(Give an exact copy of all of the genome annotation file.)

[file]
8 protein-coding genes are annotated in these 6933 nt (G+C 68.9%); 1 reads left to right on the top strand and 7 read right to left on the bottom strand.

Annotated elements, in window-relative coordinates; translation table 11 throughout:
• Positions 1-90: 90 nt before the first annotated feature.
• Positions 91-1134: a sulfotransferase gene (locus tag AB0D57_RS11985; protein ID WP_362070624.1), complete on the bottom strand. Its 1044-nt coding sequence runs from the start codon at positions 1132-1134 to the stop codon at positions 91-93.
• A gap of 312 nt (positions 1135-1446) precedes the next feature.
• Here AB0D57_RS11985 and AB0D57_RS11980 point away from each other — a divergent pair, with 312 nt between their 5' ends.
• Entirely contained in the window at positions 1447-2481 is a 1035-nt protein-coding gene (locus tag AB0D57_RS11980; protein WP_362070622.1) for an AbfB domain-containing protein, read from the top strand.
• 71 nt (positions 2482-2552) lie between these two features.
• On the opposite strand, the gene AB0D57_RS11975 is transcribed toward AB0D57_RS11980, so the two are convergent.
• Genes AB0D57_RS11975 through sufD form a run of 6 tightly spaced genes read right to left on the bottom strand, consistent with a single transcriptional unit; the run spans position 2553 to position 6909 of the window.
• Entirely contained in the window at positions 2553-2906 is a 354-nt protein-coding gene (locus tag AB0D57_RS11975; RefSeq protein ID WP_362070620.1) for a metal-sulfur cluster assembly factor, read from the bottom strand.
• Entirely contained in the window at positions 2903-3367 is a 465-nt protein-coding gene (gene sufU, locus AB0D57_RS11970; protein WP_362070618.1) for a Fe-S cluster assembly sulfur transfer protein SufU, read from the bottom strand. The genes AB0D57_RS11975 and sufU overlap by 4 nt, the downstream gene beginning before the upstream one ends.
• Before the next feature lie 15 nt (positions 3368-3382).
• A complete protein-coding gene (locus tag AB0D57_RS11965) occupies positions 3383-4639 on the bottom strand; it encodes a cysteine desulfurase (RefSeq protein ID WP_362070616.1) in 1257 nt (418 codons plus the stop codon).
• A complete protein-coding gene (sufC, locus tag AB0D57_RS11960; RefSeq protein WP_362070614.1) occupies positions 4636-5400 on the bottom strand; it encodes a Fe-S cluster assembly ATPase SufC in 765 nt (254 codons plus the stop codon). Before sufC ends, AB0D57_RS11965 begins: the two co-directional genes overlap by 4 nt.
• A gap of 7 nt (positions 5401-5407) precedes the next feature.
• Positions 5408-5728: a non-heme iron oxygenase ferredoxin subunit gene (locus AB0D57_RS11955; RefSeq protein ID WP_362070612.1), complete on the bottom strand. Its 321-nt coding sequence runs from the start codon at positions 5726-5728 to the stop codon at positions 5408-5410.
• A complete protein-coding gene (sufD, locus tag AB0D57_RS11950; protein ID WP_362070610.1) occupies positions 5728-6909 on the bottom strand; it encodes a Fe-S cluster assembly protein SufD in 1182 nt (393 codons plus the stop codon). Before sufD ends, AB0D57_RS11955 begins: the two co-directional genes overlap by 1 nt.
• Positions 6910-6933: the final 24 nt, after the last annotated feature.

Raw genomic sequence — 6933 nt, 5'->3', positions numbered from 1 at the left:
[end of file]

8 protein-coding genes are annotated in these 6933 nt (G+C 68.9%); 1 reads left to right on the top strand and 7 read right to left on the bottom strand.

Annotated elements, in window-relative coordinates; translation table 11 throughout:
• Positions 1-90: 90 nt before the first annotated feature.
• Positions 91-1134: a sulfotransferase gene (locus tag AB0D57_RS11985; protein ID WP_362070624.1), complete on the bottom strand. Its 1044-nt coding sequence runs from the start codon at positions 1132-1134 to the stop codon at positions 91-93.
• A gap of 312 nt (positions 1135-1446) precedes the next feature.
• Here AB0D57_RS11985 and AB0D57_RS11980 point away from each other — a divergent pair, with 312 nt between their 5' ends.
• Entirely contained in the window at positions 1447-2481 is a 1035-nt protein-coding gene (locus tag AB0D57_RS11980; protein WP_362070622.1) for an AbfB domain-containing protein, read from the top strand.
• 71 nt (positions 2482-2552) lie between these two features.
• On the opposite strand, the gene AB0D57_RS11975 is transcribed toward AB0D57_RS11980, so the two are convergent.
• Genes AB0D57_RS11975 through sufD form a run of 6 tightly spaced genes read right to left on the bottom strand, consistent with a single transcriptional unit; the run spans position 2553 to position 6909 of the window.
• Entirely contained in the window at positions 2553-2906 is a 354-nt protein-coding gene (locus tag AB0D57_RS11975; RefSeq protein ID WP_362070620.1) for a metal-sulfur cluster assembly factor, read from the bottom strand.
• Entirely contained in the window at positions 2903-3367 is a 465-nt protein-coding gene (gene sufU, locus AB0D57_RS11970; protein WP_362070618.1) for a Fe-S cluster assembly sulfur transfer protein SufU, read from the bottom strand. The genes AB0D57_RS11975 and sufU overlap by 4 nt, the downstream gene beginning before the upstream one ends.
• Before the next feature lie 15 nt (positions 3368-3382).
• A complete protein-coding gene (locus tag AB0D57_RS11965) occupies positions 3383-4639 on the bottom strand; it encodes a cysteine desulfurase (RefSeq protein ID WP_362070616.1) in 1257 nt (418 codons plus the stop codon).
• A complete protein-coding gene (sufC, locus tag AB0D57_RS11960; RefSeq protein WP_362070614.1) occupies positions 4636-5400 on the bottom strand; it encodes a Fe-S cluster assembly ATPase SufC in 765 nt (254 codons plus the stop codon). Before sufC ends, AB0D57_RS11965 begins: the two co-directional genes overlap by 4 nt.
• A gap of 7 nt (positions 5401-5407) precedes the next feature.
• Positions 5408-5728: a non-heme iron oxygenase ferredoxin subunit gene (locus AB0D57_RS11955; RefSeq protein ID WP_362070612.1), complete on the bottom strand. Its 321-nt coding sequence runs from the start codon at positions 5726-5728 to the stop codon at positions 5408-5410.
• A complete protein-coding gene (sufD, locus tag AB0D57_RS11950; protein ID WP_362070610.1) occupies positions 5728-6909 on the bottom strand; it encodes a Fe-S cluster assembly protein SufD in 1182 nt (393 codons plus the stop codon). Before sufD ends, AB0D57_RS11955 begins: the two co-directional genes overlap by 1 nt.
• Positions 6910-6933: the final 24 nt, after the last annotated feature.

Raw genomic sequence — 6933 nt, 5'->3', positions numbered from 1 at the left: